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Netanyahu meets Ben-Gvir in bid to ease coalition tensions

The national security minister was excluded from a recent security assessment, and is reportedly frustrated by the coalition's unwillingness to harshen conditions for security prisoners.

Israeli Prime Minister Benjamin Netanyahu and National Security Minister Itamar Ben-Gvir at the Knesset in Jerusalem. Photo by Olivier Fitoussi/Flash90.
Israeli Prime Minister Benjamin Netanyahu and National Security Minister Itamar Ben-Gvir at the Knesset in Jerusalem. Photo by Olivier Fitoussi/Flash90.

Israeli Prime Minister Benjamin Netanyahu met on Sunday with National Security Minister Itamar Ben-Gvir in a bid to mend fences amid reported tensions.

Ben-Gvir is reportedly displeased at being excluded from a high-level security briefing earlier in the day, as well as by the government’s apparent unwillingness to enhance restrictions on Palestinian terrorists imprisoned in Israel.

The two men reportedly met at the Dan Hotel in Caesarea, close to where the premier maintains a private residence.

Senior officials in Netanyahu’s Likud Party also reportedly reached out to Ben-Gvir, stressing that the government would fall if his Otzma Yehudit Party quits the coalition.

On Sunday, Netanyahu held a high-level security assessment amid ongoing terrorist threats from Judea and Samaria and the Hamas-ruled Gaza Strip, and as Iran presses forward with its nuclear program.

Defense Minister Yoav Gallant, IDF Chief of Staff Lt. Gen. Herzi Halevi and Israel Security Agency (Shin Bet) Director Ronen Bar were among those attending, with Itamar Ben-Gvir conspicuously absent.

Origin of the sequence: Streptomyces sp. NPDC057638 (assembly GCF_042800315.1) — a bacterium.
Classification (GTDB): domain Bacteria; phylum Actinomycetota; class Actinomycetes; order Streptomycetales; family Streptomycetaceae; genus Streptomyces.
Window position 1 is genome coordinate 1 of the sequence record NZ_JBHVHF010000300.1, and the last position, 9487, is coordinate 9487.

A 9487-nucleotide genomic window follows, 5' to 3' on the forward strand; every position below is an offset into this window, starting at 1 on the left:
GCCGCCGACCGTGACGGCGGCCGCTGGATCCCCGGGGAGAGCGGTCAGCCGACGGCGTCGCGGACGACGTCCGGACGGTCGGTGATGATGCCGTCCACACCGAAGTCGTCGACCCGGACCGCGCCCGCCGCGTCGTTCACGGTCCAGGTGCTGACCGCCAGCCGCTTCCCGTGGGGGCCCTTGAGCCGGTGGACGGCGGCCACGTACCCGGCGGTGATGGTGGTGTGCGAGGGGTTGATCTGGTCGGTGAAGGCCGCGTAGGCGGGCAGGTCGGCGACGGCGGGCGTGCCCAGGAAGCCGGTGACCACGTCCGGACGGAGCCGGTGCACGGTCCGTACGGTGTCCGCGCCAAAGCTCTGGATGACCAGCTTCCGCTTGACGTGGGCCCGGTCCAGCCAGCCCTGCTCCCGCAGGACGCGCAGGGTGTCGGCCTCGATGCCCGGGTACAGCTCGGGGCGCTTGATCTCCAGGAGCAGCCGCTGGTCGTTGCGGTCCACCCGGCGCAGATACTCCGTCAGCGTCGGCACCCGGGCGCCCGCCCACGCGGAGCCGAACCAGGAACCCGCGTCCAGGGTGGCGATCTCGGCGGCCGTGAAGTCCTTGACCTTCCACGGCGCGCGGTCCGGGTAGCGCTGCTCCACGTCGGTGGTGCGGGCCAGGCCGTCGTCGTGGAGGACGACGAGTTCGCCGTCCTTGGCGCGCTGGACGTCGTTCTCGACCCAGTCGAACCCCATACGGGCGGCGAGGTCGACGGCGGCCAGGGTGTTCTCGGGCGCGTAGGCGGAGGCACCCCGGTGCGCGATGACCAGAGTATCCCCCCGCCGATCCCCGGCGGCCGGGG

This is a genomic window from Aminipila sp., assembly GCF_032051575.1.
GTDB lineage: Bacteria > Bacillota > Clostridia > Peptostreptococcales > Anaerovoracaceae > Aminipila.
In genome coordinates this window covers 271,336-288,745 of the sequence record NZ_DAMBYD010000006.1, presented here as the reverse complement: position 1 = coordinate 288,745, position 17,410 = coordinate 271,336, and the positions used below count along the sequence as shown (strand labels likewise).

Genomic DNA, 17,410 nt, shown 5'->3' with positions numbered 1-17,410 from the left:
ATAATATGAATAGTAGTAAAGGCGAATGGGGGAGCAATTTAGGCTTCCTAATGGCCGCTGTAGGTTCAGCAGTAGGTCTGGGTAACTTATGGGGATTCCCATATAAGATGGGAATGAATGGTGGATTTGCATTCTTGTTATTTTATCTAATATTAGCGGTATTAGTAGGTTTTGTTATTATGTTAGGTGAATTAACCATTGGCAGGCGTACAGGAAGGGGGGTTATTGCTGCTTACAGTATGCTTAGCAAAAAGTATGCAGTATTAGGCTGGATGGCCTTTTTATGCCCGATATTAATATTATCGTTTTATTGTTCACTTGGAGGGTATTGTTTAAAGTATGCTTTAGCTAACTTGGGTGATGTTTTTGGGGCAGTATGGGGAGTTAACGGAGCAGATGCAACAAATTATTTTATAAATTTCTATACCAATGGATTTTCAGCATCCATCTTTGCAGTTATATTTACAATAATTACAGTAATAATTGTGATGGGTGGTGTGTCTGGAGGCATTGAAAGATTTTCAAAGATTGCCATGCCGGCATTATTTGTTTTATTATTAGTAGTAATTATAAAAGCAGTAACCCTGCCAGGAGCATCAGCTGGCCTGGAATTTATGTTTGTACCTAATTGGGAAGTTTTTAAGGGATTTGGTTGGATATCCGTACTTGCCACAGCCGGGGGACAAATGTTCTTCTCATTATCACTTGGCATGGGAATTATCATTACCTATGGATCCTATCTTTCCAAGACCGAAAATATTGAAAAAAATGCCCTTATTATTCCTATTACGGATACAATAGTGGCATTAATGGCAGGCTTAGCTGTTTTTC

“He comes to meetings and constantly strives for targeted assassinations, a ban on bringing in workers from Gaza and various closures on all kinds of villages and cities in Judea and Samaria,” Ynet later quoted a source as saying of Ben-Gvir.

“He does not understand that with such a policy, the prime minister cannot fly anywhere and he certainly will not be granted receptions around the world,” added the source.

Netanyahu’s office later released a statement according to which the premier had held a “routine discussion” with Ben-Gvir that “did not deal with domestic security issues at all.

“Any attempt to create a conflict between the prime minister and the minister of national security and to attribute this to factors on behalf of the premier is patently false. The prime minister and Minister Ben-Gvir will continue to work in full cooperation for the benefit of all the citizens of Israel,” added the statement.

Ben-Gvir has been pushing to tighten restrictions on security prisoners, a term generally referring to Palestinians held for nationalistically motivated attacks or membership in terrorist groups.

The minister earlier this year ordered showering time reduced to four minutes per prisoner, with a total of one hour of running water for each prison wing where terrorists are held. He also ordered the closure of prison bakeries.

In response, Palestinian terrorists in Israeli jails sent a warning letter to the minister, saying: “If they touch our conditions—blood will be spilled. With steps against the security prisoners, he [Ben-Gvir] is going to set the region on fire…. We will respond to him with a war of liberation.”

In a statement at that time, Ben-Gvir’s office replied: “The policies of the minister are designed to deny perks and benefits to imprisoned terrorists as far as the law permits, and most certainly to deny them benefits that for some reason are granted only to terrorists and not to prisoners behind bars for other types of crime.”

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